Flemish Liberals want more English and fewer MPs in Brussels
The Flemish liberals of Open VLD plan to make Brussels more efficient and modern. They believe this can be done by simplifying the political structures and putting more emphasis on English in public services.
Although it is forbidden by law, a lot of English is spoken at the desks of Brussels municipalities' town halls. Open VLD wants to officially give the language the same rights as French and Dutch in public services.
"We need to modernise the 1966 language law"
"We need to modernise the 1966 language law. Oral contact with citizens should be allowed in English," Brussels minister for Multilingualism Sven Gatz told Radio 1. "We should be polite and welcoming to people who do not speak Dutch or French. But if you live here for a long time, you have to master one of the languages."
According to Gatz, adapting the language law does not threaten Dutch. "Multilingualism is good for our language," he says. "Never before have so many people learned Dutch in Brussels. People understand that the first contact may be in English, but Dutch is the key to social mobility."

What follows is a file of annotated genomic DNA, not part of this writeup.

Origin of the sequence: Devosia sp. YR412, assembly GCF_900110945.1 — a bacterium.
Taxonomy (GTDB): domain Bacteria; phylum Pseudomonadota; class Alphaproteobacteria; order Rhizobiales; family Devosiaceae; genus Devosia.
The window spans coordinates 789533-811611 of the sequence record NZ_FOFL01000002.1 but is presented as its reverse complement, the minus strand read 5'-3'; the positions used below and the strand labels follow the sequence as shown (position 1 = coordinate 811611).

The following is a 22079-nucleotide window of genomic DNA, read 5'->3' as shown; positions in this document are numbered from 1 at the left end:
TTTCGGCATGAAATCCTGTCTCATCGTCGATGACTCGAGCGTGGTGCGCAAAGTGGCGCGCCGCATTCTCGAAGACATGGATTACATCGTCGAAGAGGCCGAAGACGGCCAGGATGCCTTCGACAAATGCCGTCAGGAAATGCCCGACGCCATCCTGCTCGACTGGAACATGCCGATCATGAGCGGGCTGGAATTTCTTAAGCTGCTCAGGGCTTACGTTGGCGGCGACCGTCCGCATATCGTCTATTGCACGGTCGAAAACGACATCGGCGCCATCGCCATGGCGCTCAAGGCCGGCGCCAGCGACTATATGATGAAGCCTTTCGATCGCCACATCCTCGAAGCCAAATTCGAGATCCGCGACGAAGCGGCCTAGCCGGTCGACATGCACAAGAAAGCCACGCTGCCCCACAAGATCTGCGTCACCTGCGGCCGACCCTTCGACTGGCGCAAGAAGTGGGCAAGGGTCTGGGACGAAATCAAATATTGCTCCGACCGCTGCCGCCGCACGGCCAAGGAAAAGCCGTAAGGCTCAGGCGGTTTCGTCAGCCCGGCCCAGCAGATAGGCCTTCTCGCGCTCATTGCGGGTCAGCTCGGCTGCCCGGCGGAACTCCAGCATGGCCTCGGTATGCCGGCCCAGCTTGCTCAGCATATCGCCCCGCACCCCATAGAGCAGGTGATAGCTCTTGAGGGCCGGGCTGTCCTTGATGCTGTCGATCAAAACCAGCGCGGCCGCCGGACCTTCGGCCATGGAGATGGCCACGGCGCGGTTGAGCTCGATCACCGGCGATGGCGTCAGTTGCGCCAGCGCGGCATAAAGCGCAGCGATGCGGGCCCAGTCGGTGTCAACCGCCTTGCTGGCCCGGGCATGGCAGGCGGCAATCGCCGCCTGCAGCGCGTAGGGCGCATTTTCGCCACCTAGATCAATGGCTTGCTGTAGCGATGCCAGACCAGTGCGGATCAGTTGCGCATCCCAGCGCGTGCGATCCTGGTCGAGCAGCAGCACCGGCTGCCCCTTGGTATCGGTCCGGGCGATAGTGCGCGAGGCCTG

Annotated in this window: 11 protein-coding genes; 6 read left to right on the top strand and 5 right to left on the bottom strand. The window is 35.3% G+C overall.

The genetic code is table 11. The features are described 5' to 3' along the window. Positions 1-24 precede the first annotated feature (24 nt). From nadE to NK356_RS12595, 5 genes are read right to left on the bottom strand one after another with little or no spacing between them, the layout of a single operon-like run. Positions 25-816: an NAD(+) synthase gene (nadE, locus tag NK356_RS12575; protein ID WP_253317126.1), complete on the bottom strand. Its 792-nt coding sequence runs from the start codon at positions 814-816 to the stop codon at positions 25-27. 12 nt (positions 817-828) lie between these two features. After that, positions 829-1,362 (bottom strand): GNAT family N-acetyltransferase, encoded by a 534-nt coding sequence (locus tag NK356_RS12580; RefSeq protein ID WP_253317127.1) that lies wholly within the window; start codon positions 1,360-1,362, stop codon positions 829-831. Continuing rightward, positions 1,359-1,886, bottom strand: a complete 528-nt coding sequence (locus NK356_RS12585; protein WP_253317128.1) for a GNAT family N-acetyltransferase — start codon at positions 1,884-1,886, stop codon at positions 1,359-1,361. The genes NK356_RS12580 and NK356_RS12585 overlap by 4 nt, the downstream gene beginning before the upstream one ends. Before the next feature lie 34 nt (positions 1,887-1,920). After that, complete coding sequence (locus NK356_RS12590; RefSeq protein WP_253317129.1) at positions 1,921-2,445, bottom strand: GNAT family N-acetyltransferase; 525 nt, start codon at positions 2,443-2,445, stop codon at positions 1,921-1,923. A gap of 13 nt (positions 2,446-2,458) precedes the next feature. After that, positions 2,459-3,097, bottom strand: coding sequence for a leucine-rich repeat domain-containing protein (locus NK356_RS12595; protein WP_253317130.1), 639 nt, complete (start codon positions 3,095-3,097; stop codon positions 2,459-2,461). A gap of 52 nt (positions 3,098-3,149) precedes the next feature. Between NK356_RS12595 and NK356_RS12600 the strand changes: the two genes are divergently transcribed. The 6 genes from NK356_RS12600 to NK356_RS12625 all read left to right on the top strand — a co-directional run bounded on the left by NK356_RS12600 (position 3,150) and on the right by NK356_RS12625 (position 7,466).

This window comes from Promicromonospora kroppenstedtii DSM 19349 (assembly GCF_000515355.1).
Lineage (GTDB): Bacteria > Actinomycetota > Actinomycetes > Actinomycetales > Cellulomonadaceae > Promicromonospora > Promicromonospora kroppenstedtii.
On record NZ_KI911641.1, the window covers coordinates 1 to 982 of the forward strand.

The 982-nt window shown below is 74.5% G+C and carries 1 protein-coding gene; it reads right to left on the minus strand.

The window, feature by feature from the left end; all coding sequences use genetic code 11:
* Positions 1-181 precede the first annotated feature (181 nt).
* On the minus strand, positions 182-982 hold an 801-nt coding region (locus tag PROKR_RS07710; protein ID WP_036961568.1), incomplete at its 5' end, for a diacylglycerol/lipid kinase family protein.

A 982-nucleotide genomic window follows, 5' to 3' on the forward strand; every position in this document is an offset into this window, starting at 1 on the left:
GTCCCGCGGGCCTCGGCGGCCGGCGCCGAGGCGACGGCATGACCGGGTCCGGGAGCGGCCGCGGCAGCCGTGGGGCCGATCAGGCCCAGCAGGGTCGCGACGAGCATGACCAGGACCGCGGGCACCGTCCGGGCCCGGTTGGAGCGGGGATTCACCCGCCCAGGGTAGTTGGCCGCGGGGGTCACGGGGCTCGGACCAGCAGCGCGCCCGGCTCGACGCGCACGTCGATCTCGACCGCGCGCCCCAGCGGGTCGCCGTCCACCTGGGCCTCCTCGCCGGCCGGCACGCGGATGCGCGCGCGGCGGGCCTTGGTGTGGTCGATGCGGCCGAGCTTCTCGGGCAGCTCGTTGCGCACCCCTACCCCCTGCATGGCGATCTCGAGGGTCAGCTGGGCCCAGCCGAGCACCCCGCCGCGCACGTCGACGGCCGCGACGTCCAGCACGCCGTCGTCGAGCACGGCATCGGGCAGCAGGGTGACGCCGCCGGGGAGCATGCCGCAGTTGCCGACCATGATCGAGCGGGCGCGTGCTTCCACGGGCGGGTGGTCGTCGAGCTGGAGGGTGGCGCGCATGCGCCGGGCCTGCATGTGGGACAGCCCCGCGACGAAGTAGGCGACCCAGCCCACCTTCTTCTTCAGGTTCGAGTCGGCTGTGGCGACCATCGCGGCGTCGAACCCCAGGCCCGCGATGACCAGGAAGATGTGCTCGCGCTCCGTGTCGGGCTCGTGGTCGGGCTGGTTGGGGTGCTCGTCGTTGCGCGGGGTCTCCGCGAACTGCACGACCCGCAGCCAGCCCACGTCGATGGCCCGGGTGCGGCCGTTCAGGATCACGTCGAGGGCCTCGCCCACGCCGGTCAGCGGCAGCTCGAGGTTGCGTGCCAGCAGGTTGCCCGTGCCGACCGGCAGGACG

Open VLD not only wants to change the language law but also the political structures in Brussels. The party wants to reduce the number of deputies from 89 to 50. The Brussels parliament would then consist of 40 French speakers and 10 Dutch speakers.
Also on the table is the abolition of the political bodies of the Community Commissions, the separate authorities of the language groups within the Brussels region. This is a proposal that does not impress Flemish Brussels minister Benjamin Dalle (CD&V). "Surely we are not going to let French speakers have a say in Dutch-speaking schools and institutions," he said on Twitter.
"The solution for a more efficient Brussels is not less 'Flemish'; on the contrary"
Flemish MP Annabel Tavernier (N-VA) is also unenthusiastic about the proposal. "Does Open VLD really want to abolish the Flemish presence in Brussels and let French speakers run the Flemish schools? The solution for a more efficient Brussels is not less 'Flemish'; on the contrary," she said.
Finally, Open VLD encourages Brussels communes with less than 100,000 inhabitants to merge with a neighbouring commune. Today, only four Brussels communes have more than 100,000 inhabitants.
© EASY FOTOSTOCK